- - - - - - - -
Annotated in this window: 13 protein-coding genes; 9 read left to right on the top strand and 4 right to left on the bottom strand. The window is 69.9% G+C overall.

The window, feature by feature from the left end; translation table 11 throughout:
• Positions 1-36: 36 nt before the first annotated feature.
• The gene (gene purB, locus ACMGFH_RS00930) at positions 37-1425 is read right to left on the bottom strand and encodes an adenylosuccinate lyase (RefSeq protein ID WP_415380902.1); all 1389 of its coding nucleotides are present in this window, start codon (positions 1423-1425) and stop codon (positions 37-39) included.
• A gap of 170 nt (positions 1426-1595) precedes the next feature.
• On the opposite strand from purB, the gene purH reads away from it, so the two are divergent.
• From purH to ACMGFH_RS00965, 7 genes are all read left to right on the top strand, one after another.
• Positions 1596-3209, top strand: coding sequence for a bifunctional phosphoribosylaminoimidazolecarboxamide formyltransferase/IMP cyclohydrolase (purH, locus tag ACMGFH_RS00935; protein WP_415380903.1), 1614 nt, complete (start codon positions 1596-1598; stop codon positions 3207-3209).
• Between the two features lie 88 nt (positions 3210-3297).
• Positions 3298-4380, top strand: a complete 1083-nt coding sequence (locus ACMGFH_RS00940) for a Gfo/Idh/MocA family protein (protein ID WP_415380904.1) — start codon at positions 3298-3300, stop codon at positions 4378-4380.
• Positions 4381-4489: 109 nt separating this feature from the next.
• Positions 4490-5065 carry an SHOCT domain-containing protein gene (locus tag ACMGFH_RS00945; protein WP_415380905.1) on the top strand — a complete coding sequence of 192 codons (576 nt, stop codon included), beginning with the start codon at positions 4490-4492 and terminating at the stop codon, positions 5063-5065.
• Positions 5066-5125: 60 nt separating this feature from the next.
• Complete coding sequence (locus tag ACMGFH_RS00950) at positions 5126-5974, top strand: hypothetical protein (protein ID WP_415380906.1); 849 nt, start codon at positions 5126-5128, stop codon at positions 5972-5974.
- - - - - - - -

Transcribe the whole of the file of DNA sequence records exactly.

Annotated in this window: 13 protein-coding genes; 9 read left to right on the top strand and 4 right to left on the bottom strand. The window is 69.9% G+C overall.

The window, feature by feature from the left end; translation table 11 throughout:
• Positions 1-36: 36 nt before the first annotated feature.
• The gene (gene purB, locus ACMGFH_RS00930) at positions 37-1425 is read right to left on the bottom strand and encodes an adenylosuccinate lyase (RefSeq protein ID WP_415380902.1); all 1389 of its coding nucleotides are present in this window, start codon (positions 1423-1425) and stop codon (positions 37-39) included.
• A gap of 170 nt (positions 1426-1595) precedes the next feature.
• On the opposite strand from purB, the gene purH reads away from it, so the two are divergent.
• From purH to ACMGFH_RS00965, 7 genes are all read left to right on the top strand, one after another.
• Positions 1596-3209, top strand: coding sequence for a bifunctional phosphoribosylaminoimidazolecarboxamide formyltransferase/IMP cyclohydrolase (purH, locus tag ACMGFH_RS00935; protein WP_415380903.1), 1614 nt, complete (start codon positions 1596-1598; stop codon positions 3207-3209).
• Between the two features lie 88 nt (positions 3210-3297).
• Positions 3298-4380, top strand: a complete 1083-nt coding sequence (locus ACMGFH_RS00940) for a Gfo/Idh/MocA family protein (protein ID WP_415380904.1) — start codon at positions 3298-3300, stop codon at positions 4378-4380.
• Positions 4381-4489: 109 nt separating this feature from the next.
• Positions 4490-5065 carry an SHOCT domain-containing protein gene (locus tag ACMGFH_RS00945; protein WP_415380905.1) on the top strand — a complete coding sequence of 192 codons (576 nt, stop codon included), beginning with the start codon at positions 4490-4492 and terminating at the stop codon, positions 5063-5065.
• Positions 5066-5125: 60 nt separating this feature from the next.
• Complete coding sequence (locus tag ACMGFH_RS00950) at positions 5126-5974, top strand: hypothetical protein (protein ID WP_415380906.1); 849 nt, start codon at positions 5126-5128, stop codon at positions 5972-5974.